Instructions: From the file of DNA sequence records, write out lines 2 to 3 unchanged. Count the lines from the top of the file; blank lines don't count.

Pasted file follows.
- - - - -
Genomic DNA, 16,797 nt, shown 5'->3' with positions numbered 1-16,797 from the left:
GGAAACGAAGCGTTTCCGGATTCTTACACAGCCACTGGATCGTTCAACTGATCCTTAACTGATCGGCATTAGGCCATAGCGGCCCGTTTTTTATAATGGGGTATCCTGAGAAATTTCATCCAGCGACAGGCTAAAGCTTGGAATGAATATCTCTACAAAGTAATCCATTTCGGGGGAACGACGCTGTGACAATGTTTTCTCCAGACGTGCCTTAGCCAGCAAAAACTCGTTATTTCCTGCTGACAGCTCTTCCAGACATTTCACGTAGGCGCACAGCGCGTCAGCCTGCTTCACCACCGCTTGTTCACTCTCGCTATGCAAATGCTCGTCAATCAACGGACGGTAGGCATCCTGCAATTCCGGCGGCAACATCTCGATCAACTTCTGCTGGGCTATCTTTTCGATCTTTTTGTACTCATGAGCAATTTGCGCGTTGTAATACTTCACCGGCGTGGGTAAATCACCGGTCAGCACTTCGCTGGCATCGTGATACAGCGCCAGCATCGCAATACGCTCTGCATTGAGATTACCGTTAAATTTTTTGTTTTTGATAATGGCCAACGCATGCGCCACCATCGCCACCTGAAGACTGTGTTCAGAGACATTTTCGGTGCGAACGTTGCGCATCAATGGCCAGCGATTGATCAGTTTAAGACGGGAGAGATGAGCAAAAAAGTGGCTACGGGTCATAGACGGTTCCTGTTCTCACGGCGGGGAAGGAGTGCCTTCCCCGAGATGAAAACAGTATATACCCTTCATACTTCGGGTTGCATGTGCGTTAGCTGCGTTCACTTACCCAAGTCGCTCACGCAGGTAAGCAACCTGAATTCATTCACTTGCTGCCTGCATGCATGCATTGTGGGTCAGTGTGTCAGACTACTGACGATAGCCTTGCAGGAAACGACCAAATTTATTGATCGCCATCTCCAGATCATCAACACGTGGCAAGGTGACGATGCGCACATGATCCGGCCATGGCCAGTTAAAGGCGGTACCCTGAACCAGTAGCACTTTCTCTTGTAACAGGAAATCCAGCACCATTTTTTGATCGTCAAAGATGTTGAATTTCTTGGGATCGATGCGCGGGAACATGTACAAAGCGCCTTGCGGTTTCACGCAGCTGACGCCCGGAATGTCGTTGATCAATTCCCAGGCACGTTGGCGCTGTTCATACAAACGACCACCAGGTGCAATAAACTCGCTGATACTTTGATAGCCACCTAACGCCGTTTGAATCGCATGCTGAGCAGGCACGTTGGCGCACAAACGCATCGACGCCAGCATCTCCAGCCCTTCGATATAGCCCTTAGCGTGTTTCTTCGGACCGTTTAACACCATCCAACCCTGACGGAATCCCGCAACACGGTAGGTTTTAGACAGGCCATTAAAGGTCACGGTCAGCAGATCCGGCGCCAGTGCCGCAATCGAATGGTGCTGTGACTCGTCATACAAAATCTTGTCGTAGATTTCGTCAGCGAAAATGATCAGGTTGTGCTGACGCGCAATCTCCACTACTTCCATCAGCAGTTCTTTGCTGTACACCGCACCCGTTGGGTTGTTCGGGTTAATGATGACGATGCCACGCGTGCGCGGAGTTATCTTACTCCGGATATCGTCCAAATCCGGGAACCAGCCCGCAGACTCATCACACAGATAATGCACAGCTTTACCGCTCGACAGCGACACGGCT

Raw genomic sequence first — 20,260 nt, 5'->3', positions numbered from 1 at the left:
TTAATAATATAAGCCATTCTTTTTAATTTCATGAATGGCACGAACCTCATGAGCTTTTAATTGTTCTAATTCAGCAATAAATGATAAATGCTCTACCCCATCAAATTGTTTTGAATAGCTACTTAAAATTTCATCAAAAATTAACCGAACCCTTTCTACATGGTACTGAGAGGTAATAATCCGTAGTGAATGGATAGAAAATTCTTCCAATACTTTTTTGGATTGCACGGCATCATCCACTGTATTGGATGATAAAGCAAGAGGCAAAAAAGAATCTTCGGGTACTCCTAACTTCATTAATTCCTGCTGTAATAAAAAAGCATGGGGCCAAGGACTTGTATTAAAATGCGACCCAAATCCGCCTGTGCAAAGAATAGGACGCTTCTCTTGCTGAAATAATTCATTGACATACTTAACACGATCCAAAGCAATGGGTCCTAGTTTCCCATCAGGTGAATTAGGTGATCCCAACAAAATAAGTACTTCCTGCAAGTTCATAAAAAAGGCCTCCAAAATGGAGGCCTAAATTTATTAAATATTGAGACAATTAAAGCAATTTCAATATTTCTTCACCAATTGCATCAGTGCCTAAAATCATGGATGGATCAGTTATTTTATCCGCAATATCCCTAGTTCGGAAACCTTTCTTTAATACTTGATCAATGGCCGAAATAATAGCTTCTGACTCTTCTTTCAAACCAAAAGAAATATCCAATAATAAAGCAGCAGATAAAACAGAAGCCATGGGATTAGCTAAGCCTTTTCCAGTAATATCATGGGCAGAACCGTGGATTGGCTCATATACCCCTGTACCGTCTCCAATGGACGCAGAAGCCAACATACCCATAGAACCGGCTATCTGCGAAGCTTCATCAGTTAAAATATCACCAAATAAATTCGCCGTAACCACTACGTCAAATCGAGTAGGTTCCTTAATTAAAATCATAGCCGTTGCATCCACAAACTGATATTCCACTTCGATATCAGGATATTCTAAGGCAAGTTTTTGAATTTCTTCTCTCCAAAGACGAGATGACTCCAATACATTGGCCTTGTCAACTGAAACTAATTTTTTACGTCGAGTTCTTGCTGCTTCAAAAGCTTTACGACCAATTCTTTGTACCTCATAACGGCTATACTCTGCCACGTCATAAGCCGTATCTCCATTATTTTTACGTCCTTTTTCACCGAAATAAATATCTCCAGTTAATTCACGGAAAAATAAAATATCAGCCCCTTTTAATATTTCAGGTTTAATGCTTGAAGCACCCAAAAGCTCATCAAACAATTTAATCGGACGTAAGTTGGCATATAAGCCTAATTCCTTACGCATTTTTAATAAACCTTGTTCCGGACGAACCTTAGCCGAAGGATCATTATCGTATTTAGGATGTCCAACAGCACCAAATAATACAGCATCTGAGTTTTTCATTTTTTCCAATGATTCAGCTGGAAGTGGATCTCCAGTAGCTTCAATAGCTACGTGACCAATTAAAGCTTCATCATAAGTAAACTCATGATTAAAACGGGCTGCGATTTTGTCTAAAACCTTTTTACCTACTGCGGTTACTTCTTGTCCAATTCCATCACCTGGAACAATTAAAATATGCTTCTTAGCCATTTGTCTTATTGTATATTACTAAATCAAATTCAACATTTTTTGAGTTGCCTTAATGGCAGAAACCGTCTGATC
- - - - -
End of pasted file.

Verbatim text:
GGAAACGAAGCGTTTCCGGATTCTTACACAGCCACTGGATCGTTCAACTGATCCTTAACTGATCGGCATTAGGCCATAGCGGCCCGTTTTTTATAATGGGGTATCCTGAGAAATTTCATCCAGCGACAGGCTAAAGCTTGGAATGAATATCTCTACAAAGTAATCCATTTCGGGGGAACGACGCTGTGACAATGTTTTCTCCAGACGTGCCTTAGCCAGCAAAAACTCGTTATTTCCTGCTGACAGCTCTTCCAGACATTTCACGTAGGCGCACAGCGCGTCAGCCTGCTTCACCACCGCTTGTTCACTCTCGCTATGCAAATGCTCGTCAATCAACGGACGGTAGGCATCCTGCAATTCCGGCGGCAACATCTCGATCAACTTCTGCTGGGCTATCTTTTCGATCTTTTTGTACTCATGAGCAATTTGCGCGTTGTAATACTTCACCGGCGTGGGTAAATCACCGGTCAGCACTTCGCTGGCATCGTGATACAGCGCCAGCATCGCAATACGCTCTGCATTGAGATTACCGTTAAATTTTTTGTTTTTGATAATGGCCAACGCATGCGCCACCATCGCCACCTGAAGACTGTGTTCAGAGACATTTTCGGTGCGAACGTTGCGCATCAATGGCCAGCGATTGATCAGTTTAAGACGGGAGAGATGAGCAAAAAAGTGGCTACGGGTCATAGACGGTTCCTGTTCTCACGGCGGGGAAGGAGTGCCTTCCCCGAGATGAAAACAGTATATACCCTTCATACTTCGGGTTGCATGTGCGTTAGCTGCGTTCACTTACCCAAGTCGCTCACGCAGGTAAGCAACCTGAATTCATTCACTTGCTGCCTGCATGCATGCATTGTGGGTCAGTGTGTCAGACTACTGACGATAGCCTTGCAGGAAACGACCAAATTTATTGATCGCCATCTCCAGATCATCAACACGTGGCAAGGTGACGATGCGCACATGATCCGGCCATGGCCAGTTAAAGGCGGTACCCTGAACCAGTAGCACTTTCTCTTGTAACAGGAAATCCAGCACCATTTTTTGATCGTCAAAGATGTTGAATTTCTTGGGATCGATGCGCGGGAACATGTACAAAGCGCCTTGCGGTTTCACGCAGCTGACGCCCGGAATGTCGTTGATCAATTCCCAGGCACGTTGGCGCTGTTCATACAAACGACCACCAGGTGCAATAAACTCGCTGATACTTTGATAGCCACCTAACGCCGTTTGAATCGCATGCTGAGCAGGCACGTTGGCGCACAAACGCATCGACGCCAGCATCTCCAGCCCTTCGATATAGCCCTTAGCGTGTTTCTTCGGACCGTTTAACACCATCCAACCCTGACGGAATCCCGCAACACGGTAGGTTTTAGACAGGCCATTAAAGGTCACGGTCAGCAGATCCGGCGCCAGTGCCGCAATCGAATGGTGCTGTGACTCGTCATACAAAATCTTGTCGTAGATTTCGTCAGCGAAAATGATCAGGTTGTGCTGACGCGCAATCTCCACTACTTCCATCAGCAGTTCTTTGCTGTACACCGCACCCGTTGGGTTGTTCGGGTTAATGATGACGATGCCACGCGTGCGCGGAGTTATCTTACTCCGGATATCGTCCAAATCCGGGAACCAGCCCGCAGACTCATCACACAGATAATGCACAGCTTTACCGCTCGACAGCGACACGGCT

Raw genomic sequence first — 20,260 nt, 5'->3', positions numbered from 1 at the left: